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"Power lines, my travlin' partner on this ride. Dripping, pulling - up and down, in this sing song, their lullaby blends with the swaying train. I curl myself into this journey; folding myself up into this pocket of time. Old familiars greet me - that swing set in the back yard, the ruins of an old church covered in new birth and old - mixed with unremembered newness." Journal Entry, October 13, 2005~ ~~~~~~~~~~~~All words are copyrighted by GoGo on a Page/gogoroku.

Sunday, March 11, 2007

Sunday Scribblings: Dream Journey

We headed down route 96 toward Ann Arbor around 9:30 am, turning south toward Ohio. We didn’t care if we started out late, the trip had just started and the week was just beginning. The instant we entered the car, it became a moving home with all the things we wanted to take with us. We were loaded on healthy snacks to eat and homemade black bean gazpacho soup to eat with hummus sandwiches for lunch and dinner. I brought way too many clothes, my journal and camera.

Conversations opened like the road as we talked about past relationships, previous road trips, and where we would like to travel in the future. Ohio is a boring State, sorry folks, but we spent most of our time just trying to get through the State toward the mountains awaiting us, trying to make up time we thought we had lost, trying not to stop too many times to pee. By West Virginia, darkness had crowded around us as we seesawed up and down the roads.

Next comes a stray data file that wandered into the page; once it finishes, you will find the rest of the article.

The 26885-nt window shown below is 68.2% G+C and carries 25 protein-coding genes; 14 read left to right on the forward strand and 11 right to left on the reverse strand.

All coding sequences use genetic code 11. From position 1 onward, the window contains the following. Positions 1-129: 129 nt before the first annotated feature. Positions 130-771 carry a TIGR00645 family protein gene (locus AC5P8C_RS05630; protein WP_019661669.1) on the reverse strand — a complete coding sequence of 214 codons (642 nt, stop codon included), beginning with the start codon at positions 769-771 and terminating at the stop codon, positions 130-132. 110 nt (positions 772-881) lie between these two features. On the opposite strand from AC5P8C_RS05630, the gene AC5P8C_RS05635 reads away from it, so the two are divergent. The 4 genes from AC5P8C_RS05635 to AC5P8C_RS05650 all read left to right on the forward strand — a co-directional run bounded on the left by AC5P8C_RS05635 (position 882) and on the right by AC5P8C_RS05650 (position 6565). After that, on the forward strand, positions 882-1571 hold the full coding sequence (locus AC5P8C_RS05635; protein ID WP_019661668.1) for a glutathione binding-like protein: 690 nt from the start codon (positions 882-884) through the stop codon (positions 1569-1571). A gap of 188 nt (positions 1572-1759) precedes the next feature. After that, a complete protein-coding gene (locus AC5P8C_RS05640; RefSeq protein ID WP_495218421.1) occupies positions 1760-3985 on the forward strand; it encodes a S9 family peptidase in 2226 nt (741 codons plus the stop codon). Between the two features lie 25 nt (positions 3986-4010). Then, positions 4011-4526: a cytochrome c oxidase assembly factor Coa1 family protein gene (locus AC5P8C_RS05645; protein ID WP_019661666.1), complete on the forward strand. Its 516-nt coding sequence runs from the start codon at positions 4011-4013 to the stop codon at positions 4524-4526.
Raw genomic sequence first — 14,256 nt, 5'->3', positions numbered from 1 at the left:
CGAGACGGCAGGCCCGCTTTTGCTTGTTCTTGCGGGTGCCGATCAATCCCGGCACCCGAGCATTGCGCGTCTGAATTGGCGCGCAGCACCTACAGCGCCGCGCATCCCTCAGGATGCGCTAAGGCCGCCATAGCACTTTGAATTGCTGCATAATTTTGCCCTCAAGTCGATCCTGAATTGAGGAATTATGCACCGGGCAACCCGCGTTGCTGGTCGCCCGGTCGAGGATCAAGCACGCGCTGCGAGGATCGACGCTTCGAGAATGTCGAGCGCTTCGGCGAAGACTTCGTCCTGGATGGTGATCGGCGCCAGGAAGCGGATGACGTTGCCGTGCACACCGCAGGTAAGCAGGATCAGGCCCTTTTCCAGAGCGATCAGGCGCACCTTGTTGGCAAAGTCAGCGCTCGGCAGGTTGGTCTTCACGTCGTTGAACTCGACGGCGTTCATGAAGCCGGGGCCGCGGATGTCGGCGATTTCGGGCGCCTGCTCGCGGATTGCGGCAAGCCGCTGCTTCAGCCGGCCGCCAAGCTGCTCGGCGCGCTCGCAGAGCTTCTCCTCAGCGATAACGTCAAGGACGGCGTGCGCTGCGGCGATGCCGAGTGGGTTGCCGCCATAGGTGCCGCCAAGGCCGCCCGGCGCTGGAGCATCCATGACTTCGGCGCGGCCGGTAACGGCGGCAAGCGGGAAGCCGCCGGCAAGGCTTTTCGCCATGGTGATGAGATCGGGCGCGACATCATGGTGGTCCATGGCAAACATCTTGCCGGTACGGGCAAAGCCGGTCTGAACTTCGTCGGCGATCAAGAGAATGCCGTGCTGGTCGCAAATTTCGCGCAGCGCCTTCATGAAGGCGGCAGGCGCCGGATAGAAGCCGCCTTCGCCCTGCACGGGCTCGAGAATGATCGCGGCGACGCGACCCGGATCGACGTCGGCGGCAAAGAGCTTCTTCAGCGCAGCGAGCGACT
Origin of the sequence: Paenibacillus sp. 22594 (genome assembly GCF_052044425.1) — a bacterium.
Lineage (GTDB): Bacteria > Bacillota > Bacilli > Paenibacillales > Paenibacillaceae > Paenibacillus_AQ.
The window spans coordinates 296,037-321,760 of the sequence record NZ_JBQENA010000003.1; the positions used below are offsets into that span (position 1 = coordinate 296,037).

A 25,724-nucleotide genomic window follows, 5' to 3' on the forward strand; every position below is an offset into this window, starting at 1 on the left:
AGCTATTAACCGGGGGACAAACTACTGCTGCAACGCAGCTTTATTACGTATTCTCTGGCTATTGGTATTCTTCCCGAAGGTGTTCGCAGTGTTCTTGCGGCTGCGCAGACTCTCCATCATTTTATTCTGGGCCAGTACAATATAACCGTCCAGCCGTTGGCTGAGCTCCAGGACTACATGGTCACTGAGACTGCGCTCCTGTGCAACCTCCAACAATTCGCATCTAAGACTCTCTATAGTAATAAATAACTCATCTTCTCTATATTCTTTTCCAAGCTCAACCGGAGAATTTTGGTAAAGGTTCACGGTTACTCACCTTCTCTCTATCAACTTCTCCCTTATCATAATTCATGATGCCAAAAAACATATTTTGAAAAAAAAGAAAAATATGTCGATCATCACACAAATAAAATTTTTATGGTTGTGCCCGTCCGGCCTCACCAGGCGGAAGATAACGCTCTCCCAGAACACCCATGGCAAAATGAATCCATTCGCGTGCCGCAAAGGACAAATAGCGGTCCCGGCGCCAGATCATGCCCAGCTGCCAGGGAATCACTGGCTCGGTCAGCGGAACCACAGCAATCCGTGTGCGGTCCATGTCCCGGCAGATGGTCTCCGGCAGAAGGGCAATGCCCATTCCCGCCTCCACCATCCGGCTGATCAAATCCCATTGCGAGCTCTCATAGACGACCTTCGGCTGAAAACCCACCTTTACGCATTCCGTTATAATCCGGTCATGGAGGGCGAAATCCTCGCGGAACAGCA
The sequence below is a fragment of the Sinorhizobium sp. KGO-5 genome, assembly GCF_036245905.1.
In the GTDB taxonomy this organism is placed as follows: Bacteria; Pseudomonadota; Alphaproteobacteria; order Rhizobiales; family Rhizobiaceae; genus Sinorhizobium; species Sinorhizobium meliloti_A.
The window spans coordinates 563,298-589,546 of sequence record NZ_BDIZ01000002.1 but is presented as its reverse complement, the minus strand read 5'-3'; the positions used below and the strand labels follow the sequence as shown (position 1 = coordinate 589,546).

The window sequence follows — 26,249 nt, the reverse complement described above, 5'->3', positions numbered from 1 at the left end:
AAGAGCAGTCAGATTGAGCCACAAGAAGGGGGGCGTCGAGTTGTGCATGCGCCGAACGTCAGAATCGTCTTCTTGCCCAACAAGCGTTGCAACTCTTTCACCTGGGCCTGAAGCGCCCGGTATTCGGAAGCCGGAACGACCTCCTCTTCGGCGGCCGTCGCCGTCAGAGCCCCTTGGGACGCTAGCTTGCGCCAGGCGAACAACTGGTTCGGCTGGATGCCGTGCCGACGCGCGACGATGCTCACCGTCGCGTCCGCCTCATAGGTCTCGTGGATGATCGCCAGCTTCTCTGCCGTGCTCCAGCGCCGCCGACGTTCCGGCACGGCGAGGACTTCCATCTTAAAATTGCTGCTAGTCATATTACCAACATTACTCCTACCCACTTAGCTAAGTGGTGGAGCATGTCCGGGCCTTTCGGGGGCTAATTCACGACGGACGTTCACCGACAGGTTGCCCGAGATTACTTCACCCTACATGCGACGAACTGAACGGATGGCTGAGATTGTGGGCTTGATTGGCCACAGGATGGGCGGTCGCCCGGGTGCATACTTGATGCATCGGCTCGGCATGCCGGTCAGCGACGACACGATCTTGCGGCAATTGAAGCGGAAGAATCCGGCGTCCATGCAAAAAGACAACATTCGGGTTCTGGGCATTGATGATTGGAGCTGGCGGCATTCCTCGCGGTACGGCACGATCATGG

My friend got busted for speeding 40 miles from Virginia. We pulled over to the side of the road, she behaved with her utmost respect as the officer mirrored the same with mame this and mame that. There was a point when she stretched herself into the back seat to get her Driver’s license, opening a Michigan State Police bag with grandiose exercise then turned over to me, stretching over me to get her registration. I had watched quietly calm, noticing the minor details to add to the story later, like the cops name. He walks back to his car to check out her information and she says to me that she hoped that the State Police bag would help her get a reduction in the ticket. I smile and say, forget about the bag how about your ass hanging out the window when you were getting the registration. We laugh breaking up the tension, the kind of laugh that rumbles in the throat with a light levity and deep humor. I think very few people in the midst of a critical point can laugh like this. It takes wearing experience with lightness and interest in the vulnerability our stories unfolding. This is why I don’t travel with just anyone preferring to leave the critical traveler for someone else to experience.